With Earth Day just around the corner, we’re shining a light on the amazing work of Andres and his team at Green Partner. They've helped our properties become more sustainable – from implementing green technologies, such as energy-saving sensors in guest rooms at Sir Joan to reducing food waste across our Max Brown and Park Centraal locations. Andres and his team have been instrumental in guiding us and other hotels in the right direction. We recently caught up with Andres to talk about how these sustainable practices not only benefit the environment but also positively impact our industry's bottom line.
Let’s start with an easy one. Can you walk us through your definition of sustainability in the context of the hospitality industry, and how it guides your approach to consulting?
For me, sustainability in the hospitality industry is the perfect balance between our responsibility to the environment (e.g. water use, energy use, waste management), our commitment to society (e.g. giving back without asking for anything in return), and progress (e.g. buying local products and services to support local growth). If a hotel can achieve this balance, it has achieved sustainability.
We’re not only working together to reduce our carbon footprint, but also to make sure we're taking a holistic approach to sustainability. It’s one of the reasons we’re hiring a Sustainability Manager to join our team. So far, can you share some examples of how you've helped us in our efforts?
Yes, of course. As you mentioned, to take a holistic approach to sustainability, it's important not to focus solely on reducing CO2 emissions, but to optimize resource usage overall. For example, we were able to reduce your water usage in hotel showers from 20 liters per minute to 7 liters per minute without affecting the guest experience, which optimizes both the water and energy resources. To reduce waste, we start by asking basic questions like "Do we really need it?" or "Can we repair what we already have?"
We know that sustainability is an ongoing effort, not a one-time fix. How do you stay up-to-date on the latest industry trends and best practices, and how do you work with hotels to continuously improve their sustainability efforts over time?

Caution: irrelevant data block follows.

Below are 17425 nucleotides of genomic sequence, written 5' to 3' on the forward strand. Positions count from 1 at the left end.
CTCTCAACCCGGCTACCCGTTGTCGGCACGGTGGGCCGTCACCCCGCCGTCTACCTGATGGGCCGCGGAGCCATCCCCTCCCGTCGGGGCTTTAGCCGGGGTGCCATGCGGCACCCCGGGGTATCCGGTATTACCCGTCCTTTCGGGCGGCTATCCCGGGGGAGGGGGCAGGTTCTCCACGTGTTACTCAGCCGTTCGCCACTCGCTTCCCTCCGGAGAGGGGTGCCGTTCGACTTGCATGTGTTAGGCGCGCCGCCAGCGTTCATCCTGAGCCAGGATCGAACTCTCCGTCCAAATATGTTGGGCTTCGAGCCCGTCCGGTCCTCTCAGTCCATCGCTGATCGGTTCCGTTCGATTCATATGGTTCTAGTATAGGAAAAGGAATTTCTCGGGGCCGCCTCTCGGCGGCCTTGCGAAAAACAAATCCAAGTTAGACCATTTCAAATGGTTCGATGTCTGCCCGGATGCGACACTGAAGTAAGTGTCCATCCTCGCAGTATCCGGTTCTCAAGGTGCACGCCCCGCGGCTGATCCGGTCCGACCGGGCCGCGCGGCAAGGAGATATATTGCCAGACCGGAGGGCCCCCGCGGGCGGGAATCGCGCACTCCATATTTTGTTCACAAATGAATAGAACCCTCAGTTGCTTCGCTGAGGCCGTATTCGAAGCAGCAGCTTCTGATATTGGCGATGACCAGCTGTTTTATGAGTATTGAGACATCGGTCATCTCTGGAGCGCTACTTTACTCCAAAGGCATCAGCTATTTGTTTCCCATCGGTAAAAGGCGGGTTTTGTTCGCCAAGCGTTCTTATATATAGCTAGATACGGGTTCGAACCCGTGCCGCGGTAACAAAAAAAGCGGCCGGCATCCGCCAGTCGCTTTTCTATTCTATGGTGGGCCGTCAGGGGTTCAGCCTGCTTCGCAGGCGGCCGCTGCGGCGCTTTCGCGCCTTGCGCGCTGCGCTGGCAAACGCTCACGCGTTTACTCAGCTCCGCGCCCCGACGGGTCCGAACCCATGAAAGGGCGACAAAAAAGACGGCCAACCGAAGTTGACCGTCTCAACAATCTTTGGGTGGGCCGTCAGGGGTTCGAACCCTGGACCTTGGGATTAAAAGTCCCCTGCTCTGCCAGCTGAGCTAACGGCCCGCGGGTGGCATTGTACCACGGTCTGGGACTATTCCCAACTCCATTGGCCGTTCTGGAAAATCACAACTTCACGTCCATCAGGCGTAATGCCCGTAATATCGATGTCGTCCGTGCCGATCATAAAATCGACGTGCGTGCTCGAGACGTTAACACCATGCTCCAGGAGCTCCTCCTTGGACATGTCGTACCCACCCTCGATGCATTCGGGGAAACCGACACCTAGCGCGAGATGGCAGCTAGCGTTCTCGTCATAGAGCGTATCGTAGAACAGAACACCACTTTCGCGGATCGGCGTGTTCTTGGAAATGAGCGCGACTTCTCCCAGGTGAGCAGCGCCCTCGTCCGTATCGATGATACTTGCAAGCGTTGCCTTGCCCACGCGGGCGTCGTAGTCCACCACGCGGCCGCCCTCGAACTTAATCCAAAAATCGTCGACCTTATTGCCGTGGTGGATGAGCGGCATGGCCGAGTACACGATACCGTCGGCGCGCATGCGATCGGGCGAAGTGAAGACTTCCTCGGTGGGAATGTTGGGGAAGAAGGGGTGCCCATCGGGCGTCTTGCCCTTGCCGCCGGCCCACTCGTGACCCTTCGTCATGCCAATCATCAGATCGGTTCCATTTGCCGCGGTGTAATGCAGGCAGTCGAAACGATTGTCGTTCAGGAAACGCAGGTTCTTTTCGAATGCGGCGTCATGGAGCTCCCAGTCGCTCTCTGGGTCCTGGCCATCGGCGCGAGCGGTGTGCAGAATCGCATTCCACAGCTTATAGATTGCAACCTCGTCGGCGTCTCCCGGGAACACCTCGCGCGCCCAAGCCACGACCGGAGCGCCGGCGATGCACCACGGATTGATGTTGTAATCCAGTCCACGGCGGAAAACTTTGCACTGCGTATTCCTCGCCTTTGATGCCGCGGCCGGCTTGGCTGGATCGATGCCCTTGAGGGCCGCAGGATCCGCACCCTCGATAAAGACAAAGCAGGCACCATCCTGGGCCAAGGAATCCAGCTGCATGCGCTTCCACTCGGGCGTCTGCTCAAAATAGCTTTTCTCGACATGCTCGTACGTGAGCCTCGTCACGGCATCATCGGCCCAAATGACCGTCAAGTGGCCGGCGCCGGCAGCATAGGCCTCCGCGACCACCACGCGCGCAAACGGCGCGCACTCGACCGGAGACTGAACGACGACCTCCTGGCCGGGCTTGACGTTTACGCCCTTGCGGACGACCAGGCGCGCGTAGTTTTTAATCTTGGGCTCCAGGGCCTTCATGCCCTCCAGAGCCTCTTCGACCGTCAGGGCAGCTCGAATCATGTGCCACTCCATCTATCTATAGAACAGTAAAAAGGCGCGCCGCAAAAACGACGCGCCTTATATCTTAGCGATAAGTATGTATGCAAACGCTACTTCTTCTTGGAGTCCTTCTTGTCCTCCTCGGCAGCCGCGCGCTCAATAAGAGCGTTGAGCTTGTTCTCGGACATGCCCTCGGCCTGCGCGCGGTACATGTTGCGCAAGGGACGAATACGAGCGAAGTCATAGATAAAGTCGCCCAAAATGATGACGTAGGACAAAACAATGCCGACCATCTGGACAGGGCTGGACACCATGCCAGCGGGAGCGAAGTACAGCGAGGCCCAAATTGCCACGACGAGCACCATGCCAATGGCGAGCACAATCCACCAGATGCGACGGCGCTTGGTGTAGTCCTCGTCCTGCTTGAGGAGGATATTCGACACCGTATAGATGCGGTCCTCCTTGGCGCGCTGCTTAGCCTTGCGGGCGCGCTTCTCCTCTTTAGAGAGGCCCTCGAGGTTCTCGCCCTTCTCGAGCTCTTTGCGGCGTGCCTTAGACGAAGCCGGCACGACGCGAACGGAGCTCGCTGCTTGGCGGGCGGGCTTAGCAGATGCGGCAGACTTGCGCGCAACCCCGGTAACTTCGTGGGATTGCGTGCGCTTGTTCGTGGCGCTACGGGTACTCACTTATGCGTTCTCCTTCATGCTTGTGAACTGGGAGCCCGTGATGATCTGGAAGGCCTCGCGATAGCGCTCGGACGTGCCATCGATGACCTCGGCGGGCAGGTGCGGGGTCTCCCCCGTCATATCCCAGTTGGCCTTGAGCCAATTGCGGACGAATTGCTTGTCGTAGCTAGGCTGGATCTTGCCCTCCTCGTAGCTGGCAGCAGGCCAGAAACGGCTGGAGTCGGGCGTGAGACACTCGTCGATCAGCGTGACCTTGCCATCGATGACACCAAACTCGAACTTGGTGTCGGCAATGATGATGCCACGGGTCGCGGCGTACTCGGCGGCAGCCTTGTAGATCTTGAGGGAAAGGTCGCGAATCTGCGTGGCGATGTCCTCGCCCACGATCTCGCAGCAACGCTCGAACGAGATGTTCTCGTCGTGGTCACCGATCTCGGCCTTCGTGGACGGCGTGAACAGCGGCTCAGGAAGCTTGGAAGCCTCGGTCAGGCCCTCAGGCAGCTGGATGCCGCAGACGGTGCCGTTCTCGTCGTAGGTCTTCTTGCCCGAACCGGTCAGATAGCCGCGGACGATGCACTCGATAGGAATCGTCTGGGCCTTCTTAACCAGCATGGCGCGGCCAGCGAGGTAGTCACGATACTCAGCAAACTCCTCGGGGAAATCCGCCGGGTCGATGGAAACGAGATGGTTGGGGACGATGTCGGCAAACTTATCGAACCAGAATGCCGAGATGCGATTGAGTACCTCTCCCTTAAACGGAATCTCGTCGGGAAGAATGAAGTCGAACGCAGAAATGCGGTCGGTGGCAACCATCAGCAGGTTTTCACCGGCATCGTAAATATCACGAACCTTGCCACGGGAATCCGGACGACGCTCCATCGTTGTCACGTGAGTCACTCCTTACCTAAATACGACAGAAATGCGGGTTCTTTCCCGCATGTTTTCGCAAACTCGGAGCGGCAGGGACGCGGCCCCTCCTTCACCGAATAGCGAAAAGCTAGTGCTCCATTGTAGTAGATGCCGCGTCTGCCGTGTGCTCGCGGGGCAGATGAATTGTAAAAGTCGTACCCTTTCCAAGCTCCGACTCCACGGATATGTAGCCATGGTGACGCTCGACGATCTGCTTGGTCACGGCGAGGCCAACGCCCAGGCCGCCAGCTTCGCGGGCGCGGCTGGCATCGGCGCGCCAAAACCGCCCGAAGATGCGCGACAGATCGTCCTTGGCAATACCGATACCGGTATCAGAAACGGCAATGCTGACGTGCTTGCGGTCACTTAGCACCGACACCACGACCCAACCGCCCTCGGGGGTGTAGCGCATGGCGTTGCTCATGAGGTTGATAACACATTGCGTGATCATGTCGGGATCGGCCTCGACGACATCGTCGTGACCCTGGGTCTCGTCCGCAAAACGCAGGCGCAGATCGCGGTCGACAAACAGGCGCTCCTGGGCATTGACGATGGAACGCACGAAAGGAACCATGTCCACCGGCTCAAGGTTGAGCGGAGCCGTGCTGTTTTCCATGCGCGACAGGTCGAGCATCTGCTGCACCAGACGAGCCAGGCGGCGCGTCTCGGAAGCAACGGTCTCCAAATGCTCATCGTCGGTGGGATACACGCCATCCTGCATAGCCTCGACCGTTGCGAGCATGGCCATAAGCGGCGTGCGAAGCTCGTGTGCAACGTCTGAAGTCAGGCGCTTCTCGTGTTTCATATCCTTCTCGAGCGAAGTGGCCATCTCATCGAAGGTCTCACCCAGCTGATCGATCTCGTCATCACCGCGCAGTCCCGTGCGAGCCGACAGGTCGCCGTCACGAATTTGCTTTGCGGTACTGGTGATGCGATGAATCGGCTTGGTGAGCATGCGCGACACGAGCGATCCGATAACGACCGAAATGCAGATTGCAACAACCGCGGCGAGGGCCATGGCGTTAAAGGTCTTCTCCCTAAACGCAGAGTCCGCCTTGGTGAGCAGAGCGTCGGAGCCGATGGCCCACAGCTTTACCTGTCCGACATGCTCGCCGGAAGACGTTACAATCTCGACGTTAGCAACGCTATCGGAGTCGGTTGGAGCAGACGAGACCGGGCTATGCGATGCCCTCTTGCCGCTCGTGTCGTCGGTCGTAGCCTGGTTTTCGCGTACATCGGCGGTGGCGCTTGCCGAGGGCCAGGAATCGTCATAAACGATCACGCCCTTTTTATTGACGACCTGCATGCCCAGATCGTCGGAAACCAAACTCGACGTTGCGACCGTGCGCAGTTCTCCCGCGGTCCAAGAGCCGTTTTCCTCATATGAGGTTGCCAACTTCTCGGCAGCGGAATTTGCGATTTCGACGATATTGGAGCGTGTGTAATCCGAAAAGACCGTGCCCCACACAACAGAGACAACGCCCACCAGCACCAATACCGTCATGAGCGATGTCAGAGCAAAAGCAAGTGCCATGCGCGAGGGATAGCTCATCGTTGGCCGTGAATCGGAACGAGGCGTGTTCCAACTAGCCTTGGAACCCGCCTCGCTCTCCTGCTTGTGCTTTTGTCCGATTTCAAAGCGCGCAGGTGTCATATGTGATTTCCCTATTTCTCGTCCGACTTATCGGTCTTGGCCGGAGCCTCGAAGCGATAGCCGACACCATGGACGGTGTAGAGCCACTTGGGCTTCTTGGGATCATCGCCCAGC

Sustainability is a continuous improvement process, so the first step is to establish a robust baseline to measure progress from. We stay up-to-date on industry trends and best practices by paying attention to ESG and CSR policies from OTAs, airlines, and global innovations, as well as European directives. We work with hotels to continuously improve their sustainability efforts by providing training and staying abreast of what modern guests demand.
Can you tell us about your experience working with other hospitality groups to implement sustainable practices, and how you've seen those initiatives positively impact both the environment and the bottom line?
I've worked with a wide range of hotel groups, from domestic and international brands to independent owner-operated hotels. What I've come to realize is that a hotel's size and star-rating are less important than its genuine commitment to sustainability. For instance, incorporating local and organic food options into hotel restaurants can decrease transportation costs while improving food quality, which can lead to a better guest experience and a great way to engage the local community.
Looking ahead, what are some of the most pressing sustainability challenges facing the hospitality industry, and how do you plan to address them in your work?
While I'm optimistic about hotels succeeding in sustainability in the coming years, the challenge is changing our models and behavior patterns. The next steps are training staff, measuring progress, and setting targets that go beyond regulatory requirements. I think we’re still seeing a lot of "greenwashing" in the industry, so holding ourselves and our peers accountable is showing true commitment to sustainability beyond the standard expectations.
If you’re curious, learn more about our sustainability focuses here.